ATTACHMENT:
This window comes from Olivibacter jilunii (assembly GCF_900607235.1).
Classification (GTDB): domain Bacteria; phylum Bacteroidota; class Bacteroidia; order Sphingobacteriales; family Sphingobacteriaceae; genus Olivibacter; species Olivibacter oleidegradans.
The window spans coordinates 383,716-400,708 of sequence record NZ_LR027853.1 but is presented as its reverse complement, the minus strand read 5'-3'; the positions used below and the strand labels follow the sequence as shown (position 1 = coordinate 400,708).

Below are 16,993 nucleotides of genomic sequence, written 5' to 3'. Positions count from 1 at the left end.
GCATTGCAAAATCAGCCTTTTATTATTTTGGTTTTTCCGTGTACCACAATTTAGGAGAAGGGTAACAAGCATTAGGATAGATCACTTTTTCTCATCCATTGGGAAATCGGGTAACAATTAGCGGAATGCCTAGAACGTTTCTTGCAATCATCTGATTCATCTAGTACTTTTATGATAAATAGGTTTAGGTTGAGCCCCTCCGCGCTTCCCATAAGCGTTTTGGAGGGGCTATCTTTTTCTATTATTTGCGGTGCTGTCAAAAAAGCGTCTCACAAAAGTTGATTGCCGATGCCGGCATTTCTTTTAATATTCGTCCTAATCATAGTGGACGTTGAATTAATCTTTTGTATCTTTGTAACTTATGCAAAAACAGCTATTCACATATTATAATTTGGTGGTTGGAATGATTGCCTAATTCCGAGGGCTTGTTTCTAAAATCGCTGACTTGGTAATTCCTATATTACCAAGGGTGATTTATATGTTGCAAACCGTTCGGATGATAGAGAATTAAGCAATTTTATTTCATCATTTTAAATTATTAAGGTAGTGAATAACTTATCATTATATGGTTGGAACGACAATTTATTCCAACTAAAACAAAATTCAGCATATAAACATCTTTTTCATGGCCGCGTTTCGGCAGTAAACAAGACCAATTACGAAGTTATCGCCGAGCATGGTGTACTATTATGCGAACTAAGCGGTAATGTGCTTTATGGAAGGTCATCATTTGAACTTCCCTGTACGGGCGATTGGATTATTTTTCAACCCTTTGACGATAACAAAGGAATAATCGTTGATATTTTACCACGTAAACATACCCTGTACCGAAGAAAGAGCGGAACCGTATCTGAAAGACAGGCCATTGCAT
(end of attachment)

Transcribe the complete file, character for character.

This window comes from Olivibacter jilunii (assembly GCF_900607235.1).
Classification (GTDB): domain Bacteria; phylum Bacteroidota; class Bacteroidia; order Sphingobacteriales; family Sphingobacteriaceae; genus Olivibacter; species Olivibacter oleidegradans.
The window spans coordinates 383,716-400,708 of sequence record NZ_LR027853.1 but is presented as its reverse complement, the minus strand read 5'-3'; the positions used below and the strand labels follow the sequence as shown (position 1 = coordinate 400,708).

Below are 16,993 nucleotides of genomic sequence, written 5' to 3'. Positions count from 1 at the left end.
GCATTGCAAAATCAGCCTTTTATTATTTTGGTTTTTCCGTGTACCACAATTTAGGAGAAGGGTAACAAGCATTAGGATAGATCACTTTTTCTCATCCATTGGGAAATCGGGTAACAATTAGCGGAATGCCTAGAACGTTTCTTGCAATCATCTGATTCATCTAGTACTTTTATGATAAATAGGTTTAGGTTGAGCCCCTCCGCGCTTCCCATAAGCGTTTTGGAGGGGCTATCTTTTTCTATTATTTGCGGTGCTGTCAAAAAAGCGTCTCACAAAAGTTGATTGCCGATGCCGGCATTTCTTTTAATATTCGTCCTAATCATAGTGGACGTTGAATTAATCTTTTGTATCTTTGTAACTTATGCAAAAACAGCTATTCACATATTATAATTTGGTGGTTGGAATGATTGCCTAATTCCGAGGGCTTGTTTCTAAAATCGCTGACTTGGTAATTCCTATATTACCAAGGGTGATTTATATGTTGCAAACCGTTCGGATGATAGAGAATTAAGCAATTTTATTTCATCATTTTAAATTATTAAGGTAGTGAATAACTTATCATTATATGGTTGGAACGACAATTTATTCCAACTAAAACAAAATTCAGCATATAAACATCTTTTTCATGGCCGCGTTTCGGCAGTAAACAAGACCAATTACGAAGTTATCGCCGAGCATGGTGTACTATTATGCGAACTAAGCGGTAATGTGCTTTATGGAAGGTCATCATTTGAACTTCCCTGTACGGGCGATTGGATTATTTTTCAACCCTTTGACGATAACAAAGGAATAATCGTTGATATTTTACCACGTAAACATACCCTGTACCGAAGAAAGAGCGGAACCGTATCTGAAAGACAGGCCATTGCAT